"He's the only kid I know who was able to self-teach himself to the mastery level of piano before fifth grade," wrote Nikki Herook, a student at the University of Massachusetts at Lowell.
Justin Keyser, a classmate in an English course called "Contemporary Horror," remembers a conversation with Alameddine about how the final scene of "Friday the 13th" was one of the best in horror film history.
"You were awesome/hilarious in class, and I wish I could've had the chance to hear some of your improv poetry," Keyser wrote.
Alameddine was deeply into tech and the gaming worlds. He wrote to the site Engadget.com in September predicting the demise of iPods.
"My theory is that iPods will be the AOL of mp3 players," he said. "They are sleek, easy to set up . . . and come with a boatload of good looks. But just like AOL, people will figure out, 'Oh, I don't need to use iPods to listen to mp3s.' "
Joshua Peimer of Vermont first knew Alameddine as "addraek," part of a dueling clan in the games "Jedi Outcast" and "Jedi Academy."
"The people who knew him in games knew him as a good friend with a fast sense of humor and a strict sense of honor," Peimer wrote yesterday.
Leah Robinson, a Tech friend, described being pursued by a television reporter as she walked to Cassell Coliseum for Tuesday's memorial convocation.
"My first thought was 'Ross would get a kick out of this' and I could just hear you going 'PUNT it!!'"
-- Bill Turque, The Washington Post
Chronicle of Higher Education Profile:
Ross Abdallah Alameddine, a sophomore at Virginia Tech, always gave people a lift with his quick wit. He was the only reason Alexander Bailey, a classmate at Austin Preparatory School, in Reading, Mass., says he survived honors-English their junior year.
“His sense of humor and the jokes that were shared got me through the class I despised so much,” says Mr. Bailey, whose locker was three down from Mr. Alameddine’s. “He was one of the funniest and kindest people I’ve met.”
Two years after graduating with Mr. Alameddine, the comments he had written in friends’ yearbooks still make them laugh, they say.
The headmaster at Austin Prep, Paul J. Morgan, called Mr. Alameddine “a bright and engaged student, and a truly fine young man.”
The 20-year-old from Saugus, Mass., had just declared English as his major, and also enjoyed music. The jazz connoisseur took music theory for fun, one of only two students in the class who was a not a music major.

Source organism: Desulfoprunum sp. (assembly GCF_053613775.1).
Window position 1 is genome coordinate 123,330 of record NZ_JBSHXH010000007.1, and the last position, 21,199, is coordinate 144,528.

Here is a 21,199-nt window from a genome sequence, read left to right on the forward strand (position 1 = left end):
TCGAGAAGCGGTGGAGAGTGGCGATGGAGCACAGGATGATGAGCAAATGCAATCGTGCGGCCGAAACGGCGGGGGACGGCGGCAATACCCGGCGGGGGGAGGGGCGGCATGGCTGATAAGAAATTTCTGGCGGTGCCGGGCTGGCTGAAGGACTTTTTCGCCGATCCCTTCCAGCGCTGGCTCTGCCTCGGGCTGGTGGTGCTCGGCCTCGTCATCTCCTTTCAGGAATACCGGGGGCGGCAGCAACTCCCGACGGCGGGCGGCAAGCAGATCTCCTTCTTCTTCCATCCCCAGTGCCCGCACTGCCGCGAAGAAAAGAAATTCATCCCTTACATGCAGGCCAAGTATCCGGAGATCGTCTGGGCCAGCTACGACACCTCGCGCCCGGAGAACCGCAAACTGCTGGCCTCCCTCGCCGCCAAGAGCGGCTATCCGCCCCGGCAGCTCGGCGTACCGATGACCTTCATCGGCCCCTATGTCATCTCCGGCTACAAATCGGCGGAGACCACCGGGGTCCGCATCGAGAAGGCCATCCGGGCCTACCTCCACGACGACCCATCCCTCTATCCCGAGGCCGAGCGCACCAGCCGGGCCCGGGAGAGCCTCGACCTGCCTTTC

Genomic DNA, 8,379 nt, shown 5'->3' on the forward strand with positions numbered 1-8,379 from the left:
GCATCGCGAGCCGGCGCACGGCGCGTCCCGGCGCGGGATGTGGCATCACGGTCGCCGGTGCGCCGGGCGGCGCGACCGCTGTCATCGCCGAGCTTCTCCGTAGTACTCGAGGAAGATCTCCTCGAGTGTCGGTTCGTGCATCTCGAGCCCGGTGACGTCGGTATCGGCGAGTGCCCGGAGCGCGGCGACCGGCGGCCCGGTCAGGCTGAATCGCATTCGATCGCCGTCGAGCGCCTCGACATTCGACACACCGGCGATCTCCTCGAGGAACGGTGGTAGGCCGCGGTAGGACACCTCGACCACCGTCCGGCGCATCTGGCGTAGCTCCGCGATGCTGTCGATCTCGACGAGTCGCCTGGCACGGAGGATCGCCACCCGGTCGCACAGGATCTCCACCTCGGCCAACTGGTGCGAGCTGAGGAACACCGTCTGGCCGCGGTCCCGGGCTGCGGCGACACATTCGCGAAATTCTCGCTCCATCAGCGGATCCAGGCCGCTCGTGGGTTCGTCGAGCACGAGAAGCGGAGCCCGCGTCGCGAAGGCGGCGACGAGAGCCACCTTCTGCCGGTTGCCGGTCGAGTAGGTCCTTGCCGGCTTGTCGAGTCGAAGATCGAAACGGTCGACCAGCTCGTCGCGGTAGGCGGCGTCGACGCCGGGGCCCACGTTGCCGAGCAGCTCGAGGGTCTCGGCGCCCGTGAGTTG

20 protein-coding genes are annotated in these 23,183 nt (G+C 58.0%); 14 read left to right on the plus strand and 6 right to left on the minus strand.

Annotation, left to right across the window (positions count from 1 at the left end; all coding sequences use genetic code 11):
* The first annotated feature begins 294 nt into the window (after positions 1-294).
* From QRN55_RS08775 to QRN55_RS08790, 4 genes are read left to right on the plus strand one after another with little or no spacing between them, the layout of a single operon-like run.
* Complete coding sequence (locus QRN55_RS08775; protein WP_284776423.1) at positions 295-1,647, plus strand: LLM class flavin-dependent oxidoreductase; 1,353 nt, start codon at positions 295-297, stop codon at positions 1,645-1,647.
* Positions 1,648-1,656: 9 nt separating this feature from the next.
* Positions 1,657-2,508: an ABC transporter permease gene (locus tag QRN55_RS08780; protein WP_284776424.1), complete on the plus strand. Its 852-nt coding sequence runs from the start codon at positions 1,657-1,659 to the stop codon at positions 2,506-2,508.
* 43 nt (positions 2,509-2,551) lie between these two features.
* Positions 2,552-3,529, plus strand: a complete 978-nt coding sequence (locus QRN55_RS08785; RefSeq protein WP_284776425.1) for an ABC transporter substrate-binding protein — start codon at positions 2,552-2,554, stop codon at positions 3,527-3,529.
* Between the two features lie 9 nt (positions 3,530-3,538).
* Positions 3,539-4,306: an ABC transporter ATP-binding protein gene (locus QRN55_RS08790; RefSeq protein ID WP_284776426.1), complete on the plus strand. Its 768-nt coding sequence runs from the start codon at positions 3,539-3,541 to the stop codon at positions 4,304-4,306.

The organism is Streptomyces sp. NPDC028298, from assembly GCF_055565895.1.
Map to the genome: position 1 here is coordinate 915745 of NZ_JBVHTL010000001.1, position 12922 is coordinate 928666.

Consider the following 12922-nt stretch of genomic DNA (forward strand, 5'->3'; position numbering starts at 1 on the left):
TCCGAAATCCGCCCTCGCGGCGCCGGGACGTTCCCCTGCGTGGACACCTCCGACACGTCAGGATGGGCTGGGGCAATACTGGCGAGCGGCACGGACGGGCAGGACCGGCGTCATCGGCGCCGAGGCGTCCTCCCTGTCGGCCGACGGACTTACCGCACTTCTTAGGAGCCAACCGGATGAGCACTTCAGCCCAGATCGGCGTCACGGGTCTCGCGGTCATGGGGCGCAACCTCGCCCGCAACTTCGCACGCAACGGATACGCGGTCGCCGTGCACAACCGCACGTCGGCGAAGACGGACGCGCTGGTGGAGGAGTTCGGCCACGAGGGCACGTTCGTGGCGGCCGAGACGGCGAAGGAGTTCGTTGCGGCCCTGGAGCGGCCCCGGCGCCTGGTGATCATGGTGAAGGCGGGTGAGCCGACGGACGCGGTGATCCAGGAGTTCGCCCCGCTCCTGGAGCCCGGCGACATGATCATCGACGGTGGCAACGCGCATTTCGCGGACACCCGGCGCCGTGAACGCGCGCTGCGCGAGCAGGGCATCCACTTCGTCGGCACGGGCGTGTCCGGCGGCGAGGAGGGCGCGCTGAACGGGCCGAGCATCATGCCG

“If you were only here to read this, Ross,” read a message on Mr. Alameddine’s MySpace page from a friend who worked with him last summer, selling computers at Best Buy, “you’d know what an imaginative, intelligent, compassionate, and most of all hysterically funny human being you were.”
Sophomore from Saugus
called funny and flirtatious
Virginia Tech Magazine
Virginia Tech University Studies sophomore Ross Alameddine had recently declared a major in English and minors in French and business, fields that reflected his creativity and his computer knowledge.
He was the son of Lynnette Alameddine and Dr. Abdallah Alameddine and brother of Yvonne Alameddine. Ross, of Saugus, Mass., formerly of Melrose, Mass., attended St. Mary’s Grammar School in Melrose and was a 2005 graduate of Austin Preparatory School in Reading, Mass.
Ross loved computer games and played them competitively, especially “Company of Heroes.” He beta-tested some well-known games and even sold one of his online characters. Before coming to Virginia Tech, he worked as a home-computer repair specialist. “I’m sure all his customers loved him,” writes Professional Writing instructor Ed Weathers.
Ross loved rollerblading, whether it was between classes or on nice days. He adored movies and all music. He played piano and sang at the coffee house at Austin Preparatory. Ross’s fondness of language and voicing strong opinions manifested itself through active participation in the French and Debate clubs at Austin Prep.
The above defining characteristics only developed as Ross continued through college. English instructor Brent Stevens wrote, “Ross talked in every one of my classes. … He talked about his life, his emotions, his deep insights into the materials. He put himself out there in front of 35 people, most of whom he did not know, … helping us to understand what we were reading and viewing with his unique perspective. … Knowing Ross Alameddine sustains the belief that we all need so desperately right now: that there is good in this world.”
Ross always sought to make others laugh and enjoy life. “From our first few days together in class, I remember thinking, ‘Here’s a man who’s going to make his children laugh. Here is a man who deserves the title ‘beloved.’ Here’s a man who, just by being himself, makes you a better person,’“ wrote English instructor Robert Canter.
Ross’s American Literature classmate Komal Makhdoom wrote, “There’s no one else who made me laugh during class like [Ross] did or willingly drove downtown in the middle of the night to have profound religious discussions over some pizza. … I wish we could sit down again and try to finalize our definition of the meaning of life or discuss the differences between Massachusetts and Virginia-anything. … Thank you for being a part of my life. Thank you for leaving me such good memories. Thank you just for being you.”
Classmate Liz Hardwick remembers Ross’s many qualities: “His wit, humor, and insightfulness made him so much fun to be around, … but his caring for others was also always present.”
Another classmate, Emily Kirby, remembers Ross as a “true Hokie” and specifically recalls him saying that he could have gone to any small school in Massachusetts but decided on Virginia Tech.
For his final project in Professional Writing, Ross proposed to write a feasibility report for making and selling Virginia Tech products that, in Ross’s words, “have humor and parody in mind.” He wanted to sell the products because he wanted people associated with Virginia Tech to have souvenirs that made them laugh.
Through the Virginia Tech Foundation, the Ross Abdallah Alameddine Memorial Scholarship has been established at Virginia Tech in his memory. For more information and/or to donate to this memorial fund, see VT's Hokie Spirit Memorial Funds page.